The strikes we experienced in Paris at the beginning of this year have led many companies to experiment teleworking willingly or unwillingly and the Coronavirus episode puts the subject back on the table in an even more critical way. This is an opportunity to come back to the subject and perhaps finally bring it back to its proper level.
Remote working: a rare employee benefit that has been hard-fought from the company
Let’s face it: except in sectors where remote working is the norm (consulting…) or in young companies built on a ” no office ” model (without knowing how scalable the model is), remote work is a benefit that has been hard wrenched from the businesses by the employees. When it has been conceded to them, it has been granted only sparingly and in the name of the company’s competitiveness in a tight talent market…and of savings on office space.
In short, it is a “soft benefit” that is most often seen only from an HR perspective, especially in France, where the implementation of such a system from a legal point of view is a road strewn with so many pitfalls that we forget the real questions it raises.
Lessons from the January strikes
The January strikes left businesses with little choice. Of course there was the possibility of forcing employees to take a leave of absence if they could not get to work. But for remote work compatible jobs this meant two things: they stopped working and there was a clear guarantee that at the first opportunity they would look to a more open-minded employer.
So many companies that used to practise telework in a regulated way (limited number of days per week or reserved for certain people) have extended the system and others for whom it was not a usual practice had to start working on it and forced themselves to experiment it, otherwise their organisation would be running in slow motion.
The problem with remote work is not “remote”, it’s “work”.
That is when people realized that the problem had been caught at the wrong end all along. Many felt that the sticking point was just to accept, intellectually, that people work from home, or more broadly from a place that is not controlled by the company. Because distance has never been the problem.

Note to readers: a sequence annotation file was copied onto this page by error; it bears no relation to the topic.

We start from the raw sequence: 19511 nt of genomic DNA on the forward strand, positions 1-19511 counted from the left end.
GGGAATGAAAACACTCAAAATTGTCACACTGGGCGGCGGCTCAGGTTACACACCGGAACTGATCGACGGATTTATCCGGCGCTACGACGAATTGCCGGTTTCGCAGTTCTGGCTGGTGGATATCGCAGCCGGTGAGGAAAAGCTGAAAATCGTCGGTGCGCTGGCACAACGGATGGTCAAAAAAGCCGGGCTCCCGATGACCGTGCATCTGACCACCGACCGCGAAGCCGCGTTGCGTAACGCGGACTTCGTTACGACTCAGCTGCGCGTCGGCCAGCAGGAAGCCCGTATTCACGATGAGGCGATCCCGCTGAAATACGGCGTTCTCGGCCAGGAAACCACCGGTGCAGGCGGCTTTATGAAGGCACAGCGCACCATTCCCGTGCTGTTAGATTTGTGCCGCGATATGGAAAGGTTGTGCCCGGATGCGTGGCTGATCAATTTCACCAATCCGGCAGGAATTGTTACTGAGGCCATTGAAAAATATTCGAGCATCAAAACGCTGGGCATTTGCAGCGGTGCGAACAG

In all large and many medium-sized companies distant working between colleagues is already a reality. We work on projects with people who are in other countries, other cities…but we all do it on the company’s premises! And that’s accepted.
One in an office in Paris, another in an office in Bordeaux and the third in an office in Stockholm is intellectually acceptable. The same in the same cities but at home instead of in an office it wasn’t.
And yet the experiences of remote teams should have borne fruit: in organizations that are not mature in this type of practice, the problem is not distance. If we can at least phone each other, make video conferences, share and co-edit documents, distance is not the problem. The problem is how we organize ourselves, how we collaborate and that, the work itself, technology does not solve it.
What we’ve learned from the strikes and will learn from the Coronavirus
So people were put at a distance in a somewhat improvised way and unexpectedly. And what did we learn? That as in traditional remote teams that were not mature enough, it didn’t work or it didn’t work well.
Yes, people talked to each other. Yes they saw each other on screens. But working is much more than that.
It’s organizing, it’s validating, it’s deciding. At the very least. For everyone. Individually and collectively.
For the manager, it also means changing his posture, his role, learning to trust, getting out of the control/presenteeism model.